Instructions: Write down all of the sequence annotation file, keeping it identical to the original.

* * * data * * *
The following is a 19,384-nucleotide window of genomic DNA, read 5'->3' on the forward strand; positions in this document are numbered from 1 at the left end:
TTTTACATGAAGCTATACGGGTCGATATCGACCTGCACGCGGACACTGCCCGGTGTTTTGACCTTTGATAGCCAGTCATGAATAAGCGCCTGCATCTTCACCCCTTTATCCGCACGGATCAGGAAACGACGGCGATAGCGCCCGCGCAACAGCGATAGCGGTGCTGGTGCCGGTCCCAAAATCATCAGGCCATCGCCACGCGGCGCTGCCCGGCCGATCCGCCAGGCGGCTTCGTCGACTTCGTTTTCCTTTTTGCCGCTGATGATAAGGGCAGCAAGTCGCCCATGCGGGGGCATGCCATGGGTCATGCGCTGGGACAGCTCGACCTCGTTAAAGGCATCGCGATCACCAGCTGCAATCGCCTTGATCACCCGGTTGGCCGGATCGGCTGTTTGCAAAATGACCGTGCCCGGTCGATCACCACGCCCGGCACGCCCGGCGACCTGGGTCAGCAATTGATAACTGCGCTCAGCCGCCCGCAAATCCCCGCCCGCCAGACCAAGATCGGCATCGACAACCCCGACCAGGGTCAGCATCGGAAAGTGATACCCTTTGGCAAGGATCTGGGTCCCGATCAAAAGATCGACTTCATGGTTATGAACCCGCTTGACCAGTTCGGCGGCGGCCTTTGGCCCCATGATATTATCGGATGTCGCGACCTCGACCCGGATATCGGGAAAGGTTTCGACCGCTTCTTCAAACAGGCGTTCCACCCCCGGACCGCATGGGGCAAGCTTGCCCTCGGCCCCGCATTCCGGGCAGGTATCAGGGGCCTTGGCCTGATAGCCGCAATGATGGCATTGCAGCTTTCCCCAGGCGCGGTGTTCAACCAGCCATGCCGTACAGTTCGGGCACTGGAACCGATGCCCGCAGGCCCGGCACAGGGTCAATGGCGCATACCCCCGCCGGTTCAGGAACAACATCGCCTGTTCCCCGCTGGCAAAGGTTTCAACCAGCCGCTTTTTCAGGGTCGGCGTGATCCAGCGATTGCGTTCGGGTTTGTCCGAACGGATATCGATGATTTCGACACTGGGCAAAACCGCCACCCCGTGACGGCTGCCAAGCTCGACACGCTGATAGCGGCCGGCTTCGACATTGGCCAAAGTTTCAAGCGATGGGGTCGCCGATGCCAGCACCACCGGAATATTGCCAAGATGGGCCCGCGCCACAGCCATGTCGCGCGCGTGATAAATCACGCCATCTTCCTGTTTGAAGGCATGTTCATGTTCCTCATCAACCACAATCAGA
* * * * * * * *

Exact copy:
The following is a 19,384-nucleotide window of genomic DNA, read 5'->3' on the forward strand; positions in this document are numbered from 1 at the left end:
TTTTACATGAAGCTATACGGGTCGATATCGACCTGCACGCGGACACTGCCCGGTGTTTTGACCTTTGATAGCCAGTCATGAATAAGCGCCTGCATCTTCACCCCTTTATCCGCACGGATCAGGAAACGACGGCGATAGCGCCCGCGCAACAGCGATAGCGGTGCTGGTGCCGGTCCCAAAATCATCAGGCCATCGCCACGCGGCGCTGCCCGGCCGATCCGCCAGGCGGCTTCGTCGACTTCGTTTTCCTTTTTGCCGCTGATGATAAGGGCAGCAAGTCGCCCATGCGGGGGCATGCCATGGGTCATGCGCTGGGACAGCTCGACCTCGTTAAAGGCATCGCGATCACCAGCTGCAATCGCCTTGATCACCCGGTTGGCCGGATCGGCTGTTTGCAAAATGACCGTGCCCGGTCGATCACCACGCCCGGCACGCCCGGCGACCTGGGTCAGCAATTGATAACTGCGCTCAGCCGCCCGCAAATCCCCGCCCGCCAGACCAAGATCGGCATCGACAACCCCGACCAGGGTCAGCATCGGAAAGTGATACCCTTTGGCAAGGATCTGGGTCCCGATCAAAAGATCGACTTCATGGTTATGAACCCGCTTGACCAGTTCGGCGGCGGCCTTTGGCCCCATGATATTATCGGATGTCGCGACCTCGACCCGGATATCGGGAAAGGTTTCGACCGCTTCTTCAAACAGGCGTTCCACCCCCGGACCGCATGGGGCAAGCTTGCCCTCGGCCCCGCATTCCGGGCAGGTATCAGGGGCCTTGGCCTGATAGCCGCAATGATGGCATTGCAGCTTTCCCCAGGCGCGGTGTTCAACCAGCCATGCCGTACAGTTCGGGCACTGGAACCGATGCCCGCAGGCCCGGCACAGGGTCAATGGCGCATACCCCCGCCGGTTCAGGAACAACATCGCCTGTTCCCCGCTGGCAAAGGTTTCAACCAGCCGCTTTTTCAGGGTCGGCGTGATCCAGCGATTGCGTTCGGGTTTGTCCGAACGGATATCGATGATTTCGACACTGGGCAAAACCGCCACCCCGTGACGGCTGCCAAGCTCGACACGCTGATAGCGGCCGGCTTCGACATTGGCCAAAGTTTCAAGCGATGGGGTCGCCGATGCCAGCACCACCGGAATATTGCCAAGATGGGCCCGCGCCACAGCCATGTCGCGCGCGTGATAAATCACGCCATCTTCCTGTTTGAAGGCATGTTCATGTTCCTCATCAACCACAATCAGA